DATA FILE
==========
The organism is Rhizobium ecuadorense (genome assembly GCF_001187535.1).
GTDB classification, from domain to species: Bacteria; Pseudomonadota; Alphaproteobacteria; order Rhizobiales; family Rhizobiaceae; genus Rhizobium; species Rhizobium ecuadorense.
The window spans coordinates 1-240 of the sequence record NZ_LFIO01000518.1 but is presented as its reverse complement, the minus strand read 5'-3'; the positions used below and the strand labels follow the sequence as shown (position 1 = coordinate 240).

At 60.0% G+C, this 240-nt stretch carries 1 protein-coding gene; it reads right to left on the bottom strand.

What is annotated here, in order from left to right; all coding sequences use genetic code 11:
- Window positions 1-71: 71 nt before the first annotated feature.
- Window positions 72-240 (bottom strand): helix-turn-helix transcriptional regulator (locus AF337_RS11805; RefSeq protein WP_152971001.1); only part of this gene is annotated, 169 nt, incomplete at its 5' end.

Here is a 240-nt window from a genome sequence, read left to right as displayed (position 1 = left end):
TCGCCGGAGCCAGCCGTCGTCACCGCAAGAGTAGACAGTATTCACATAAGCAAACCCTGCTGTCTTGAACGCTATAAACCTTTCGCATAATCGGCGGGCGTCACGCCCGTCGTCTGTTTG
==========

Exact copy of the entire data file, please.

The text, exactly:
The organism is Rhizobium ecuadorense (genome assembly GCF_001187535.1).
GTDB classification, from domain to species: Bacteria; Pseudomonadota; Alphaproteobacteria; order Rhizobiales; family Rhizobiaceae; genus Rhizobium; species Rhizobium ecuadorense.
The window spans coordinates 1-240 of the sequence record NZ_LFIO01000518.1 but is presented as its reverse complement, the minus strand read 5'-3'; the positions used below and the strand labels follow the sequence as shown (position 1 = coordinate 240).

At 60.0% G+C, this 240-nt stretch carries 1 protein-coding gene; it reads right to left on the bottom strand.

What is annotated here, in order from left to right; all coding sequences use genetic code 11:
- Window positions 1-71: 71 nt before the first annotated feature.
- Window positions 72-240 (bottom strand): helix-turn-helix transcriptional regulator (locus AF337_RS11805; RefSeq protein WP_152971001.1); only part of this gene is annotated, 169 nt, incomplete at its 5' end.

Here is a 240-nt window from a genome sequence, read left to right as displayed (position 1 = left end):
TCGCCGGAGCCAGCCGTCGTCACCGCAAGAGTAGACAGTATTCACATAAGCAAACCCTGCTGTCTTGAACGCTATAAACCTTTCGCATAATCGGCGGGCGTCACGCCCGTCGTCTGTTTG